Data breach penalty regime supported by Australian IT professionals according a survey

August 20, 2015 |

Security Asia reports on a Websense survey of Australian IT professionals in Data breach penalties gain overwhelming support from Australian IT: survey.  It is not counter intuitive for IT professionals to support consequences for data breaches.  IT professionals have to deal with the consequence of data breaches and are aware of what is required to avoid that.  Regulation without teeth gives rise to non compliance. A corporations spend will go elsewhere.  In Australia the compliance issues are even more significant because general compliance is not properly enforced.  The enforcement powers have been there for almost 18 months and there has been one enforceable undertaking, when Optus outed itself as being responsible for a data breach.  The terms of the enforceable undertaking are very mild and constitute a lethargic start to the use of the new(ish) enforcement powers available to the Privacy Commissioner.
The article provides:

Australian IT professionals are overwhelmingly supportive of penalties for company data breaches according to a new survey from security firm, Websense.

The survey of 100 Australian security professionals found that 98 per cent of respondents believed that the law should address serious data breaches that expose consumers’ data loss.

Of those, 59 per cent said fines were an appropriate way to enforce the law, while 65 per cent believed mandatory disclosure legislation should be implemented in Australia.

Of those surveyed, 60 per cent said there should be some form of compensation for consumers’ affected by data breaches and 23 per cent advocated arrest and jail sentence for the CEO or board members.

Websense engineering manager A/NZ, Bradley Anstis, said the results reflect the frustration many IT managers experience when attempting to impress the importance of IT security on senior management.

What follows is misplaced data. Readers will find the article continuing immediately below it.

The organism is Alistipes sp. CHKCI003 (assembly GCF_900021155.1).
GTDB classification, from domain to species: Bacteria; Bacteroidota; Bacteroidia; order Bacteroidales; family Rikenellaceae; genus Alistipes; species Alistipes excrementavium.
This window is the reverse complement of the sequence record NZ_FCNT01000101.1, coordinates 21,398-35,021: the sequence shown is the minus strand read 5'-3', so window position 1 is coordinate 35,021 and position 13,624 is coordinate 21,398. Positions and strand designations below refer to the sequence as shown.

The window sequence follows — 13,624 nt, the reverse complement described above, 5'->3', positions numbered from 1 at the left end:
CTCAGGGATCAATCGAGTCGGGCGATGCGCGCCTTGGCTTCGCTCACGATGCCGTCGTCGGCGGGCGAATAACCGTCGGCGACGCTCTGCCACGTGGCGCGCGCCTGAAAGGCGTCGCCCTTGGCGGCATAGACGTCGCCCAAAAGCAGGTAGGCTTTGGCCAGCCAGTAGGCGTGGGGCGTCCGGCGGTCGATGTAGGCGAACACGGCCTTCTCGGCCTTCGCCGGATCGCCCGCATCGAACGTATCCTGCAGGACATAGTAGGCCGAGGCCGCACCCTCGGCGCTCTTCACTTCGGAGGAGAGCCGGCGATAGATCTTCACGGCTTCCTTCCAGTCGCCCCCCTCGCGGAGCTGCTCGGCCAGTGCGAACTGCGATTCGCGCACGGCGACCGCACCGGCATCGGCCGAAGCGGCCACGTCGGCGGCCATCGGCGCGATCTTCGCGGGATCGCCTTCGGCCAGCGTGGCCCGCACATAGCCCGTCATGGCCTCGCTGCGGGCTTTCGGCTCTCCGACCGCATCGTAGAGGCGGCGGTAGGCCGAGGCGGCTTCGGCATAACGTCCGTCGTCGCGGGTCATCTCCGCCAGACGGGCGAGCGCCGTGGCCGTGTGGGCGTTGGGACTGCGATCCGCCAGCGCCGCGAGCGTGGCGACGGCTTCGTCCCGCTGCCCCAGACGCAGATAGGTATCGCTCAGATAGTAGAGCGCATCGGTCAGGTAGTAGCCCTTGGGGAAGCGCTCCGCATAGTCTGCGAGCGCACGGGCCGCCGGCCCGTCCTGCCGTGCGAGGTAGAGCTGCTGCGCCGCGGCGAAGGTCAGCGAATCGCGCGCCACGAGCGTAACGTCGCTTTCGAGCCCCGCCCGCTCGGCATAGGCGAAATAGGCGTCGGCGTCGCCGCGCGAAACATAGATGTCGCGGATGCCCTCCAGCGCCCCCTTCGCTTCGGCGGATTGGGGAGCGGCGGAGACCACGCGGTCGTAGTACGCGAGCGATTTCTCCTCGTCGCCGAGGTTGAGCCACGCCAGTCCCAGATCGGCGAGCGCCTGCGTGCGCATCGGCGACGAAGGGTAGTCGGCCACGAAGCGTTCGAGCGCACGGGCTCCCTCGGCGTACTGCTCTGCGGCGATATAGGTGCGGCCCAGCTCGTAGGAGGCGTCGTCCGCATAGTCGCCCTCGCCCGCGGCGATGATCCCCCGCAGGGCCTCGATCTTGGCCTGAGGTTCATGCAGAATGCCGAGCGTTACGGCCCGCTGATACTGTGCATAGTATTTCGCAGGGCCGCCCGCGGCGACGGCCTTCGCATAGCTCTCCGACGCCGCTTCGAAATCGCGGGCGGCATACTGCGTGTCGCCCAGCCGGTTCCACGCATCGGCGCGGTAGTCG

“Security professionals are seeing mandatory disclosure as a way of opening the boardroom door,” he said.

“They feel it will get them a seat at the table because the board will want to discuss this and the impact for the organisation.” Respondents felt companies not taking action against data loss and theft have it as an agenda item, but it’s not yet a high enough priority to the tune of 38 per cent.

Close to half (41 per cent) say the CEO should hold ultimate responsibility should a breach occur.

The shift to the Internet of Things (IoT) has It managers concerned, 72 per cent believe the advent of IoT will make companies even more vulnerable to data theft. It seems that getting that quick answer back when the boss calls still trumps security concerns. Nearly three-quarters (64 per cent) of respondents said employees would connect to unsecure Wi-Fi to respond to an urgent request by the CEO or company executive; with even 42 per cent of security professionals saying they would do so themselves.

As much as data theft disclosures make good fodder for security companies and journalists alike, it appears to be inadvertently helping companies address the issues, with 62 per cent of security professionals reporting publicity has helped other companies create a case for budget, focus and resources.s

However, 24 per cent said headlines have hindered this as they make companies feel powerless to protect against these attacks. Anstis said, “As an industry, we need to be talking about security in language that board members can understand. That means talking about a company’s risks and the costs of mitigating those.

“These discussions must take place in a way that they can be as effective as possible without laying blame.”

Unlike most states in the United States of America there are no mandatory data breach notification laws in Australia.  There is a Privacy Amendment (Privacy Alerts) Bill 2014 languishing in the Senate.  Introduced by the opposition in March 2014 it is a mirror image of the Privacy Amendment (Privacy Alerts) Bill 2013.  The current bill is opposed by the Government even if it, when opposition, supported the 2013 version.  The reason, politics.  Both sides of the aisle having acted with appalling cynicism. The net result an abject failure of public policy.

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